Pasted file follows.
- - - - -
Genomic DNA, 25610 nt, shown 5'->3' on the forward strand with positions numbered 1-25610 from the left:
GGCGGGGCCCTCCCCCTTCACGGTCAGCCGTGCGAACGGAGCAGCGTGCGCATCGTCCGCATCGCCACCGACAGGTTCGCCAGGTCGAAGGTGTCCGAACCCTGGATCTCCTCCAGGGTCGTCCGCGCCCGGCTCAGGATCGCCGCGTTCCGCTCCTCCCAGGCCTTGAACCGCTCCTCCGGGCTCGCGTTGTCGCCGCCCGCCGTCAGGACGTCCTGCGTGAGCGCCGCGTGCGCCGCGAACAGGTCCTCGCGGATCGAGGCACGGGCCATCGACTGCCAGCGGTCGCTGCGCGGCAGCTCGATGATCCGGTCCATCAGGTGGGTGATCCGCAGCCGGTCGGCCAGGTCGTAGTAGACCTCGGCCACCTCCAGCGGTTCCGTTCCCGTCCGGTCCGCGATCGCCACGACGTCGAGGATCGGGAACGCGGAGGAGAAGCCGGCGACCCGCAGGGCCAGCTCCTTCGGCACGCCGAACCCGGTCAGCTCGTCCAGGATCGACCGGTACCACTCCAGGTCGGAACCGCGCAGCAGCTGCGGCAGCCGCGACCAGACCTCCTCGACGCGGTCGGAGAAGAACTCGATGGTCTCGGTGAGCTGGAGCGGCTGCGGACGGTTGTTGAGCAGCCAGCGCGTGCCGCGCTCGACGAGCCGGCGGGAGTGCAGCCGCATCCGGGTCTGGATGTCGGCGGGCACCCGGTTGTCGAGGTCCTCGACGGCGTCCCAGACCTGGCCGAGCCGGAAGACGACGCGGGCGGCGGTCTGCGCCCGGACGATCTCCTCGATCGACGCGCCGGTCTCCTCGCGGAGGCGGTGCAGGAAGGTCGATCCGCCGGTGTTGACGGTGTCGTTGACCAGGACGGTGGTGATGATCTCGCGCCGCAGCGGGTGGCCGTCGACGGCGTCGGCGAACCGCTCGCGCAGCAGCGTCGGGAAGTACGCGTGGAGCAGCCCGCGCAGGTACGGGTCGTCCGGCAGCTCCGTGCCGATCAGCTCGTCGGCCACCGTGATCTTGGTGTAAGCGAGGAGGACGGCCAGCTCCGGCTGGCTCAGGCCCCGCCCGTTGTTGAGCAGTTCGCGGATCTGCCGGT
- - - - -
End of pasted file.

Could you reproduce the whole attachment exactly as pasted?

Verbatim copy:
Genomic DNA, 25610 nt, shown 5'->3' on the forward strand with positions numbered 1-25610 from the left:
GGCGGGGCCCTCCCCCTTCACGGTCAGCCGTGCGAACGGAGCAGCGTGCGCATCGTCCGCATCGCCACCGACAGGTTCGCCAGGTCGAAGGTGTCCGAACCCTGGATCTCCTCCAGGGTCGTCCGCGCCCGGCTCAGGATCGCCGCGTTCCGCTCCTCCCAGGCCTTGAACCGCTCCTCCGGGCTCGCGTTGTCGCCGCCCGCCGTCAGGACGTCCTGCGTGAGCGCCGCGTGCGCCGCGAACAGGTCCTCGCGGATCGAGGCACGGGCCATCGACTGCCAGCGGTCGCTGCGCGGCAGCTCGATGATCCGGTCCATCAGGTGGGTGATCCGCAGCCGGTCGGCCAGGTCGTAGTAGACCTCGGCCACCTCCAGCGGTTCCGTTCCCGTCCGGTCCGCGATCGCCACGACGTCGAGGATCGGGAACGCGGAGGAGAAGCCGGCGACCCGCAGGGCCAGCTCCTTCGGCACGCCGAACCCGGTCAGCTCGTCCAGGATCGACCGGTACCACTCCAGGTCGGAACCGCGCAGCAGCTGCGGCAGCCGCGACCAGACCTCCTCGACGCGGTCGGAGAAGAACTCGATGGTCTCGGTGAGCTGGAGCGGCTGCGGACGGTTGTTGAGCAGCCAGCGCGTGCCGCGCTCGACGAGCCGGCGGGAGTGCAGCCGCATCCGGGTCTGGATGTCGGCGGGCACCCGGTTGTCGAGGTCCTCGACGGCGTCCCAGACCTGGCCGAGCCGGAAGACGACGCGGGCGGCGGTCTGCGCCCGGACGATCTCCTCGATCGACGCGCCGGTCTCCTCGCGGAGGCGGTGCAGGAAGGTCGATCCGCCGGTGTTGACGGTGTCGTTGACCAGGACGGTGGTGATGATCTCGCGCCGCAGCGGGTGGCCGTCGACGGCGTCGGCGAACCGCTCGCGCAGCAGCGTCGGGAAGTACGCGTGGAGCAGCCCGCGCAGGTACGGGTCGTCCGGCAGCTCCGTGCCGATCAGCTCGTCGGCCACCGTGATCTTGGTGTAAGCGAGGAGGACGGCCAGCTCCGGCTGGCTCAGGCCCCGCCCGTTGTTGAGCAGTTCGCGGATCTGCCGGT